Only weeks after her retirement, Lindsey Vonn is just getting started
VAIL — Lindsey Vonn’s historic ski-racing career was defined not by how many times she fell, but how many times she got back up. The end result of that tenacity? Three Olympic medals, eight World Championships medals and 82 World Cup victories — the most of any female skier.
Nearly two months into her retirement from World Cup competition, Vonn’s work ethic hasn’t wavered but her focus has.
“I just think that ski racing is a small part of my life and my career,” Vonn said before her foundation’s fundraiser in Vail on March 29. “I’m so thankful that I’ve been able to do so much despite all of my injuries and what not, but now all the doors are open and I can really hunker down, work hard and hopefully accomplish something much greater than I did in ski racing.”
‘Ready to move on’
Similar to her dedicated preparation before entering starting gates across the world for so many years, Vonn and her close circle of family and friends have been preparing for this moment for years, she said.
With more time and availability away from ski racing, Vonn is certainly staying busy while focusing on a balance of work and play — including doing ski ballet with skier Jonny Moseley on Vail Mountain.
Vonn has partnered with Dwayne “The Rock” Johnson and Under Armour on the Bend Boundaries Project Rock collection. When she signed on, the current line was already mostly designed, but she’s looking forward to being more hands-on moving forward.
“The next line I’m working closely with him and the design team to make sure the products are perfect,” Vonn said. “Obviously he’s not a girl, so he can’t wear test it, so that’s kind of my job.”
Currently, the duo have Under Armour’s top 10 selling items.
At the Lindsey Vonn Foundation annual fundraiser — an ’80s prom-themed affair — Johnson recorded a special message to the crowd and offered up a live auction item featuring a visit to the set of “Jungle Cruise,” his new Disney film based off the amusement park ride of the same name.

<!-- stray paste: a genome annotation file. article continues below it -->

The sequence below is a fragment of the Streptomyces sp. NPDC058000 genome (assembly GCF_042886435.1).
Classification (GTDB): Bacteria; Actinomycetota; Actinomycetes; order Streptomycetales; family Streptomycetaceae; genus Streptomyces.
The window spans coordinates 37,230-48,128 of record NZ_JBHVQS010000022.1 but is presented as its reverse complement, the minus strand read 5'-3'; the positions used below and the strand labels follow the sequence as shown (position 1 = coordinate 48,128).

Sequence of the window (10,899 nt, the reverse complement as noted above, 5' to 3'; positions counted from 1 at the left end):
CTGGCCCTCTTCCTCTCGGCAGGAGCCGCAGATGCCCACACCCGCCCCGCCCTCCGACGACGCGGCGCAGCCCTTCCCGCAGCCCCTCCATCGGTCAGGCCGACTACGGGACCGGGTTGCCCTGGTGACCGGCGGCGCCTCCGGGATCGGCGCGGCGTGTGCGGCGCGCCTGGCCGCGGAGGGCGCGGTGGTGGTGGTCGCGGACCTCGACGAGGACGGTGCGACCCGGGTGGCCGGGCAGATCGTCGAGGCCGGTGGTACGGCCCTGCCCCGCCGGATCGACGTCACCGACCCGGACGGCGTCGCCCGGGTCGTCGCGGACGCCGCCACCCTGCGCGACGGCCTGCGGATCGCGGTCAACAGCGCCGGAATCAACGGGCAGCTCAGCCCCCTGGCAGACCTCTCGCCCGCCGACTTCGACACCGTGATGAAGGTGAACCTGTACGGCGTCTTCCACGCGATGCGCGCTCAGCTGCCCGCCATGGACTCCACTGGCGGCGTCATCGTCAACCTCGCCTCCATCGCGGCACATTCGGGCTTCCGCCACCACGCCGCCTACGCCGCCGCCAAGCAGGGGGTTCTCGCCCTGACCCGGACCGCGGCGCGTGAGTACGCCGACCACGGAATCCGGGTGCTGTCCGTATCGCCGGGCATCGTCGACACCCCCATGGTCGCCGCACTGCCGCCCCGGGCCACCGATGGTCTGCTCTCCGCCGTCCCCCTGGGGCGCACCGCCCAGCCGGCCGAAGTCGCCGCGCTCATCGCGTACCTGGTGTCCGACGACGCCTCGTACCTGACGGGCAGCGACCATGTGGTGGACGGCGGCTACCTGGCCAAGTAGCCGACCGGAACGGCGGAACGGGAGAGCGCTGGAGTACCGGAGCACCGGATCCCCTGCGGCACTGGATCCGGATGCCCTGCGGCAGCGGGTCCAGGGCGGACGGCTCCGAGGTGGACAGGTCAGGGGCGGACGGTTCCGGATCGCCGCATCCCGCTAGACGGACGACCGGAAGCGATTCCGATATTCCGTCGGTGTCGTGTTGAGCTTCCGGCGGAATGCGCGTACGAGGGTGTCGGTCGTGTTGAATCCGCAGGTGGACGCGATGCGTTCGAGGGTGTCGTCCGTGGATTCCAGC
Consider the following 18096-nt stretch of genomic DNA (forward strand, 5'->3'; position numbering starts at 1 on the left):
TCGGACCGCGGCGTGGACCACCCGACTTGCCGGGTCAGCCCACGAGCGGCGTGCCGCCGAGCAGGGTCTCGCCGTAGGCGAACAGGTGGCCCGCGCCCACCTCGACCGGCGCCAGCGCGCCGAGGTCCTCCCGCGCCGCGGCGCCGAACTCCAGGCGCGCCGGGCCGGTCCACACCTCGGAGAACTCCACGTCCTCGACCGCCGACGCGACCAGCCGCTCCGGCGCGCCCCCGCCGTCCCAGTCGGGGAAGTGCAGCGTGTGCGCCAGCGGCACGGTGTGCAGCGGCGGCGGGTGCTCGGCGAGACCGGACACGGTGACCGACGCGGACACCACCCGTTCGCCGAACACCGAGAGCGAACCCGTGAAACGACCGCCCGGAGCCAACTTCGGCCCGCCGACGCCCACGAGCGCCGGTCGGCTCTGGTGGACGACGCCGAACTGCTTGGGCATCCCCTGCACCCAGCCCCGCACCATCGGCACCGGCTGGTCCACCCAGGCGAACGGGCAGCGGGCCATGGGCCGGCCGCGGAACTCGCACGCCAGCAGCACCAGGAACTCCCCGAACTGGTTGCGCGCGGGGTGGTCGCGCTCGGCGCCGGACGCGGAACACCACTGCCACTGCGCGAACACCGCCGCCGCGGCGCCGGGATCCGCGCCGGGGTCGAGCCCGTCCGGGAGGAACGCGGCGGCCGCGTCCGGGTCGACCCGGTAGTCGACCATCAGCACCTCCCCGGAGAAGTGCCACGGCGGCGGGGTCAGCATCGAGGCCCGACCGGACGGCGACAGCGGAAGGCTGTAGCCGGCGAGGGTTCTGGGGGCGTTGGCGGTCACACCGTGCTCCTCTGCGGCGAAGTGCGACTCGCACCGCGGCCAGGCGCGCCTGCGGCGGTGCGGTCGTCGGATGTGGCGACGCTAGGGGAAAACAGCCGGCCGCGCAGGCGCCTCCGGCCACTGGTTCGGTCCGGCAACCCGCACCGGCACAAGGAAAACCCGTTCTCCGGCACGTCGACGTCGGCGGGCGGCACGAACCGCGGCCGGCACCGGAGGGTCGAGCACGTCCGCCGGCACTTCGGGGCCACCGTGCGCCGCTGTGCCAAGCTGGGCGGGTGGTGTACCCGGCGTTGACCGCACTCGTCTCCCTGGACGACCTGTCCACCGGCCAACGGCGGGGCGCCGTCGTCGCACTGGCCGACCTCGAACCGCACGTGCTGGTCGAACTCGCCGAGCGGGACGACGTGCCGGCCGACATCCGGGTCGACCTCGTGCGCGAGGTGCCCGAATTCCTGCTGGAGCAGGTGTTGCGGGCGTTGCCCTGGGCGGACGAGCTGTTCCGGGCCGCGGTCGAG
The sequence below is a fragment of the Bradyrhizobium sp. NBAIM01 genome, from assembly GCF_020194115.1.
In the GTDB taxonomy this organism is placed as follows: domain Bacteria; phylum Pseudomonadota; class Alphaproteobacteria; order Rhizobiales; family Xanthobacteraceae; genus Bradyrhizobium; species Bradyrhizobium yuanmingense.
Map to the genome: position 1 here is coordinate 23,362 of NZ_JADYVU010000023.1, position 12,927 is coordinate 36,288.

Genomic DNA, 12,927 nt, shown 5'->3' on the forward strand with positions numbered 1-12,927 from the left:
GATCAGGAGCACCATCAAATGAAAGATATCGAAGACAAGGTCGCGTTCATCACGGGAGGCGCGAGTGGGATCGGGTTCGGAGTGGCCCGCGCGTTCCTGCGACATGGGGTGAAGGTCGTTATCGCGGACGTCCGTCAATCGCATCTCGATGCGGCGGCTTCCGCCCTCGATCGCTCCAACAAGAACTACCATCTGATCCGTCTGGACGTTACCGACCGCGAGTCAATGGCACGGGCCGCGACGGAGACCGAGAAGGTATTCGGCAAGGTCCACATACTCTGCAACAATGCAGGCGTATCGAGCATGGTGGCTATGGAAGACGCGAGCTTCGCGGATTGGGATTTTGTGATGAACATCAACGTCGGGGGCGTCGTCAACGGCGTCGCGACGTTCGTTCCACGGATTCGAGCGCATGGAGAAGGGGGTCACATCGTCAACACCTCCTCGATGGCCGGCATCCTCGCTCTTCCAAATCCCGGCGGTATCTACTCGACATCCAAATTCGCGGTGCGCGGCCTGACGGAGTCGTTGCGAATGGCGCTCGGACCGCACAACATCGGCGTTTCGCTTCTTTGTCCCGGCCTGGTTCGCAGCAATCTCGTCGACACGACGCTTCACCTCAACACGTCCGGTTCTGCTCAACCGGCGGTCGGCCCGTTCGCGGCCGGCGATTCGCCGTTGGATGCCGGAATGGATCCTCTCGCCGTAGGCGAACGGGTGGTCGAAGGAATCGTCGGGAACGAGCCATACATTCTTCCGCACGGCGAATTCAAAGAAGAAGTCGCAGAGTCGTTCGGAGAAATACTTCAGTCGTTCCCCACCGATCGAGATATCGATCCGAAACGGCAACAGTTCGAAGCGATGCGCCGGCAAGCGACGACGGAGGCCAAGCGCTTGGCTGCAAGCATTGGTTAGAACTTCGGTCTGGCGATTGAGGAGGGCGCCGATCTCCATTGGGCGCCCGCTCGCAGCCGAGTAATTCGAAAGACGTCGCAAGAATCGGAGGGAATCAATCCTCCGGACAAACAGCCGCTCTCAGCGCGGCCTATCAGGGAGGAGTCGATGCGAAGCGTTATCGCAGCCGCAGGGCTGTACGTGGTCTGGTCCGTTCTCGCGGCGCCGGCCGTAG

In 2018, the Lindsey Vonn Foundation helped more than 30 girls pursue their dreams through more than $83,000 in scholarships for education, sports and enrichment programs. The foundation’s executive director is Laura Kildow, Vonn’s sister. At the foundation’s fundraiser in Vail, scholarship winner and up-and-coming ice skater Caroline Pellerito of Skating Club of Vail took the stage with Vonn.
Her mission with the foundation is to build out its curriculum in the next three years and work toward a long-term plan, helping more girls build confidence and reach their goals.
Vonn is also working on a memoir coming out soon and a beauty line with partner Chase Ink.
“We have a lot of things in the works. Some of it you’ll hear about soon; some of it will come out in a while,” she said, “but I’m definitely staying busy.”
Acting classes are also on the to-do list for Vonn.
“I really want to kick some ass in whatever it is I do — some sort of action movie,” she said.
With projects and connections across the country, Vonn will continue to spend some time in Vail and had her surgery done there on Monday.
“I think it’s important for me to find a good balance because I tend to be a workaholic and I could fill up every single day if I wanted to,” she said. “I also want to spend time with P.K. and my family, and the dogs.”
P.K. is P.K. Subban, Vonn’s boyfriend and a star defenseman for the Nashville Predators. When asked if she’ll ever take up singing while in Nashville, Vonn said “definitely not.” Her time now revolves around someone else’s competitive schedule.
“It just depends on P.K.’s schedule because I want to be there for him and hopefully he makes it to the Stanley Cup Finals and wins the cup,” she said.
While Vonn finished her ski racing career four wins shy of the 86 World Cup victories claimed by the great Ingemar Stenmark, of Sweden, the sport is officially in her rearview.
“It’s weird, it’s already so far in the back of my mind, and that’s how it should be,” she said. “If I was still thinking about it then that wouldn’t be healthy. I’ve accepted what I did in my career and I’m ready to move on.”
Support Local Journalism
Support Local Journalism
Readers around Aspen and Snowmass Village make the Aspen Times’ work possible. Your financial contribution supports our efforts to deliver quality, locally relevant journalism.
Now more than ever, your support is critical to help us keep our community informed about the evolving coronavirus pandemic and the impact it is having locally. Every contribution, however large or small, will make a difference.
Each donation will be used exclusively for the development and creation of increased news coverage.
Start a dialogue, stay on topic and be civil.
If you don't follow the rules, your comment may be deleted.
User Legend: Moderator Trusted User
Pitkin County on Wednesday inched a bit closer to having an additional 100 acre-feet of water flow down the Roaring Fork River with the approval of an intergovernmental agreement and memorandum of understanding.